Proposed LNG plant emissions equivalent to 12 coal-fired power stations

by Mark Ogge
Photo taken July 24, 2018, shows Japanese petroleum company Inpex Corp.'s liquefied natural gas plant in Darwin, Australia.


New research from the Australia Institute has found that the lifecycle emissions resulting from Tamboran Resources’ proposed Liquified Natural Gas (LNG) processing and export facility in the Northern Territory (NT) would be equivalent to 12 coal-fired power stations every year when operating at full capacity

The report also shows that the facility, which will be based at the Middle Arm “Sustainable Development Precinct” and use gas from the NT’s Beetaloo Basin, would result in domestic emissions equivalent to three coal-fired power stations every year.

The report comes as the NT Chief Minister, Natasha Fyles, told the National Press Club in recent days that gas was a reliable energy source on the pathway to transitioning from coal and oil. However, the Australia Institute’s report notes that Tamboran is not targeting its first LNG production until 2030.

Key points:

  • The NTLNG facility aims to produce up to 20 million tonnes of LNG per year for export using gas extracted by hydraulic fracturing in the Northern Territory’s Beetaloo Basin.
  • If the NTLNG reaches its claimed production targets, it will generate 81 million tonnes of lifecycle emissions annually.
  • The annual lifecycle emissions resulting from the NTLNG project would be equivalent to the annual emissions of 12 Australian coal-fired power stations.
  • At full capacity, the emissions in Australia would be the equivalent to the annual emissions of three coal-fired power stations in Australia.
  • The NT Government has suggested that gas from Beetaloo will assist to meet energy demand in the Eastern states of Australia. The capacity of the Tamboran facility will be around 90% of the amount of gas projected to be produced across the Beetaloo Basin, suggesting that the gas from the Beetaloo is intended for the export market, not to meet domestic needs.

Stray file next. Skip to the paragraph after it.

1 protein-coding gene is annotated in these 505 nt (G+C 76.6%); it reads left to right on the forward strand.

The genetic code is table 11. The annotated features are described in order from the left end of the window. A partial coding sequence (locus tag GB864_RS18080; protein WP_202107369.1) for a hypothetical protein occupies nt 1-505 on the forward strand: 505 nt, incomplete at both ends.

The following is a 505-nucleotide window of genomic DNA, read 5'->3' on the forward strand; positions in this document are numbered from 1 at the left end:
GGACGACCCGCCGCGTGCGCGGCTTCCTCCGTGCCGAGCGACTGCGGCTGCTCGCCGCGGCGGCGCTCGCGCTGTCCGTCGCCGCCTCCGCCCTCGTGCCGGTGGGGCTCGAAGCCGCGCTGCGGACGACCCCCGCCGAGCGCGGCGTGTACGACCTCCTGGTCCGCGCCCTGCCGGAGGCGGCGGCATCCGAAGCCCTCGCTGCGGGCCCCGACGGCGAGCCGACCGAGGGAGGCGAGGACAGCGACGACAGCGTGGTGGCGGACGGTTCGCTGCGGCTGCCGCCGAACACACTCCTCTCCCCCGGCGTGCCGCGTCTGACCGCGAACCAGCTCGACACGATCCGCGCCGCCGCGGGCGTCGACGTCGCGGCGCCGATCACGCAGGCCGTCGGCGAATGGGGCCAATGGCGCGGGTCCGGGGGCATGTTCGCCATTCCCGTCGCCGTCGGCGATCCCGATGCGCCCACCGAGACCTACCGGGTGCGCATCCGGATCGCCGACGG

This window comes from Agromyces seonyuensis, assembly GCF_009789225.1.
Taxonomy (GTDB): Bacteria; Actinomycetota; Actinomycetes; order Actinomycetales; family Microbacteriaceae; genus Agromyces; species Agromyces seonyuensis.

• In a May press conference the NT Chief Minister and Deputy Chief Minister suggested that the Beetaloo Basin development was necessary to displace coal-fired power in Australia.

“The misinformation from government and industry surrounding the Beetaloo Basin is alarming. Tamboran resources claimed that gas production in the Beetaloo will be the ‘single largest emissions reduction project in Australia’. This is just not true. It is physically not possible to reduce emissions while increasing emissions” said Polly Hemming, Director – Climate & Energy Program at the Australia Institute.

“The pilot stage of the NTLNG project alone would result in almost 7 million tonnes of lifecycle greenhouse gas emissions per year in Australia. That’s like building a new coal-fired power station in the NT. Once the project reaches full capacity it will be like building another two coal-fired power stations in the NT.

“If the NT were a country, it would already be the highest per capita polluter in the world, far higher than countries like Qatar, Saudi Arabia or Brunei. The NT prides itself as a tourist destination – unfortunately petrostate isn’t a very appealing slogan.

“Contrary to announcements by the NT and federal governments, fracking the Beetaloo Basin will deliver little in economic growth apart from an increase in multi‑national mining profits, with limited benefits for the wider community. What the Beetaloo gas development will deliver is an enormous increase in emissions, and further concentration of the NT economy into a single industry”

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Emissions from the Tamboran NT LNG facility